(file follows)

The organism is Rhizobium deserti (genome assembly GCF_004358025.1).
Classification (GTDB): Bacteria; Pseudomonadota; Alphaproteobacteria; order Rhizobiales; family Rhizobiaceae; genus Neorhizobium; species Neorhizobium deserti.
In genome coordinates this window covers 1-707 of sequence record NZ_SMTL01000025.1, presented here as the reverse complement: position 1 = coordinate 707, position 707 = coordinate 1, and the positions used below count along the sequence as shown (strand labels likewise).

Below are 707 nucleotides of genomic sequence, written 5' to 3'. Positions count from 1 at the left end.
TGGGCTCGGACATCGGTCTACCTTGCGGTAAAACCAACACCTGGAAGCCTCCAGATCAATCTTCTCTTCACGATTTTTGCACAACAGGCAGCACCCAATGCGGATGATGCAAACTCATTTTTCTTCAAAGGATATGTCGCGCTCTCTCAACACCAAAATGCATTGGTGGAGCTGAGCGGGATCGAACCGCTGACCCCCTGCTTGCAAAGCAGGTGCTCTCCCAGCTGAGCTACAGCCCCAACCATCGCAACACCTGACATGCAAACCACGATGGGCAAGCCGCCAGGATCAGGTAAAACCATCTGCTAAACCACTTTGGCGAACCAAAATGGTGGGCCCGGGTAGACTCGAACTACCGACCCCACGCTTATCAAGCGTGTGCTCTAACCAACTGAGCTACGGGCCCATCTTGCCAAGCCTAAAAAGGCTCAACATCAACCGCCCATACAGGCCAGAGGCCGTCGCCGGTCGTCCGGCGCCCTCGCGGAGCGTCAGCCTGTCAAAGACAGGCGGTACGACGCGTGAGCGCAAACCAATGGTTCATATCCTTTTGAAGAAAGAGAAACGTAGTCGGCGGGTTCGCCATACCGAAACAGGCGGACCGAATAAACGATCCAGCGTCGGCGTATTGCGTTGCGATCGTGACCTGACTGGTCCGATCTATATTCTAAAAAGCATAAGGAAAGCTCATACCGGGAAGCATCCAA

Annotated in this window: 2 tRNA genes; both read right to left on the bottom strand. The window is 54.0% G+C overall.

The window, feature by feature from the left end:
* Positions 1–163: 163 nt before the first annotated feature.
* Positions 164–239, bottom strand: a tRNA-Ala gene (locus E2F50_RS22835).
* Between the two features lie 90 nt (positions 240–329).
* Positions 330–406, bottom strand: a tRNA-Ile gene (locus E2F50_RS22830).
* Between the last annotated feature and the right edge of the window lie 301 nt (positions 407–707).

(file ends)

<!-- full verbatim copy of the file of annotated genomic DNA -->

The organism is Rhizobium deserti (genome assembly GCF_004358025.1).
Classification (GTDB): Bacteria; Pseudomonadota; Alphaproteobacteria; order Rhizobiales; family Rhizobiaceae; genus Neorhizobium; species Neorhizobium deserti.
In genome coordinates this window covers 1-707 of sequence record NZ_SMTL01000025.1, presented here as the reverse complement: position 1 = coordinate 707, position 707 = coordinate 1, and the positions used below count along the sequence as shown (strand labels likewise).

Below are 707 nucleotides of genomic sequence, written 5' to 3'. Positions count from 1 at the left end.
TGGGCTCGGACATCGGTCTACCTTGCGGTAAAACCAACACCTGGAAGCCTCCAGATCAATCTTCTCTTCACGATTTTTGCACAACAGGCAGCACCCAATGCGGATGATGCAAACTCATTTTTCTTCAAAGGATATGTCGCGCTCTCTCAACACCAAAATGCATTGGTGGAGCTGAGCGGGATCGAACCGCTGACCCCCTGCTTGCAAAGCAGGTGCTCTCCCAGCTGAGCTACAGCCCCAACCATCGCAACACCTGACATGCAAACCACGATGGGCAAGCCGCCAGGATCAGGTAAAACCATCTGCTAAACCACTTTGGCGAACCAAAATGGTGGGCCCGGGTAGACTCGAACTACCGACCCCACGCTTATCAAGCGTGTGCTCTAACCAACTGAGCTACGGGCCCATCTTGCCAAGCCTAAAAAGGCTCAACATCAACCGCCCATACAGGCCAGAGGCCGTCGCCGGTCGTCCGGCGCCCTCGCGGAGCGTCAGCCTGTCAAAGACAGGCGGTACGACGCGTGAGCGCAAACCAATGGTTCATATCCTTTTGAAGAAAGAGAAACGTAGTCGGCGGGTTCGCCATACCGAAACAGGCGGACCGAATAAACGATCCAGCGTCGGCGTATTGCGTTGCGATCGTGACCTGACTGGTCCGATCTATATTCTAAAAAGCATAAGGAAAGCTCATACCGGGAAGCATCCAA

Annotated in this window: 2 tRNA genes; both read right to left on the bottom strand. The window is 54.0% G+C overall.

The window, feature by feature from the left end:
* Positions 1–163: 163 nt before the first annotated feature.
* Positions 164–239, bottom strand: a tRNA-Ala gene (locus E2F50_RS22835).
* Between the two features lie 90 nt (positions 240–329).
* Positions 330–406, bottom strand: a tRNA-Ile gene (locus E2F50_RS22830).
* Between the last annotated feature and the right edge of the window lie 301 nt (positions 407–707).